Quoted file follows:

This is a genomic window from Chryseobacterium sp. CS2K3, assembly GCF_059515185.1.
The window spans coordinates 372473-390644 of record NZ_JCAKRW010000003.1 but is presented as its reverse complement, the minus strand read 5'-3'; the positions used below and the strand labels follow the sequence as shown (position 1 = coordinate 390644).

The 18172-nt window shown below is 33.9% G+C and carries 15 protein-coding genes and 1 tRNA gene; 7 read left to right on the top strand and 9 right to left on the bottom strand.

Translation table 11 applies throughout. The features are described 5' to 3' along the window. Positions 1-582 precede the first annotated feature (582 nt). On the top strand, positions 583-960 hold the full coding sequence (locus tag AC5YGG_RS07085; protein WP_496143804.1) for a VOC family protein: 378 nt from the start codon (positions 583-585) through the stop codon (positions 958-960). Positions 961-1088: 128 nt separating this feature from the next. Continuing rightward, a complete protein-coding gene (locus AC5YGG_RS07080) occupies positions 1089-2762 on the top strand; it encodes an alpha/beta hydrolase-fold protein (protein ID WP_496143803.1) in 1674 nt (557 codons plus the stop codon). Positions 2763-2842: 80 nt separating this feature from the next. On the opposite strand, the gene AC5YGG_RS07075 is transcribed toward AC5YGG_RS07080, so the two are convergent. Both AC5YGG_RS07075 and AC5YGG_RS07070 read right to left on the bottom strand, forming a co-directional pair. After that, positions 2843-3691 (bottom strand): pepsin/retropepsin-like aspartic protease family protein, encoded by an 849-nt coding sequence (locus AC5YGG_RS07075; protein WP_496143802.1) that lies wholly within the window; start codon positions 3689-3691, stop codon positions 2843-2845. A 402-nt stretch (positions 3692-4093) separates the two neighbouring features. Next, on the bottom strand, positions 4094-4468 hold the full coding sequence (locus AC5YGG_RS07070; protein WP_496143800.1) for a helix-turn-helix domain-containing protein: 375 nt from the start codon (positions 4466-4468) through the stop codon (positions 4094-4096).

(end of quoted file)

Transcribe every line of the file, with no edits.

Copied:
This is a genomic window from Chryseobacterium sp. CS2K3, assembly GCF_059515185.1.
The window spans coordinates 372473-390644 of record NZ_JCAKRW010000003.1 but is presented as its reverse complement, the minus strand read 5'-3'; the positions used below and the strand labels follow the sequence as shown (position 1 = coordinate 390644).

The 18172-nt window shown below is 33.9% G+C and carries 15 protein-coding genes and 1 tRNA gene; 7 read left to right on the top strand and 9 right to left on the bottom strand.

Translation table 11 applies throughout. The features are described 5' to 3' along the window. Positions 1-582 precede the first annotated feature (582 nt). On the top strand, positions 583-960 hold the full coding sequence (locus tag AC5YGG_RS07085; protein WP_496143804.1) for a VOC family protein: 378 nt from the start codon (positions 583-585) through the stop codon (positions 958-960). Positions 961-1088: 128 nt separating this feature from the next. Continuing rightward, a complete protein-coding gene (locus AC5YGG_RS07080) occupies positions 1089-2762 on the top strand; it encodes an alpha/beta hydrolase-fold protein (protein ID WP_496143803.1) in 1674 nt (557 codons plus the stop codon). Positions 2763-2842: 80 nt separating this feature from the next. On the opposite strand, the gene AC5YGG_RS07075 is transcribed toward AC5YGG_RS07080, so the two are convergent. Both AC5YGG_RS07075 and AC5YGG_RS07070 read right to left on the bottom strand, forming a co-directional pair. After that, positions 2843-3691 (bottom strand): pepsin/retropepsin-like aspartic protease family protein, encoded by an 849-nt coding sequence (locus AC5YGG_RS07075; protein WP_496143802.1) that lies wholly within the window; start codon positions 3689-3691, stop codon positions 2843-2845. A 402-nt stretch (positions 3692-4093) separates the two neighbouring features. Next, on the bottom strand, positions 4094-4468 hold the full coding sequence (locus AC5YGG_RS07070; protein WP_496143800.1) for a helix-turn-helix domain-containing protein: 375 nt from the start codon (positions 4466-4468) through the stop codon (positions 4094-4096).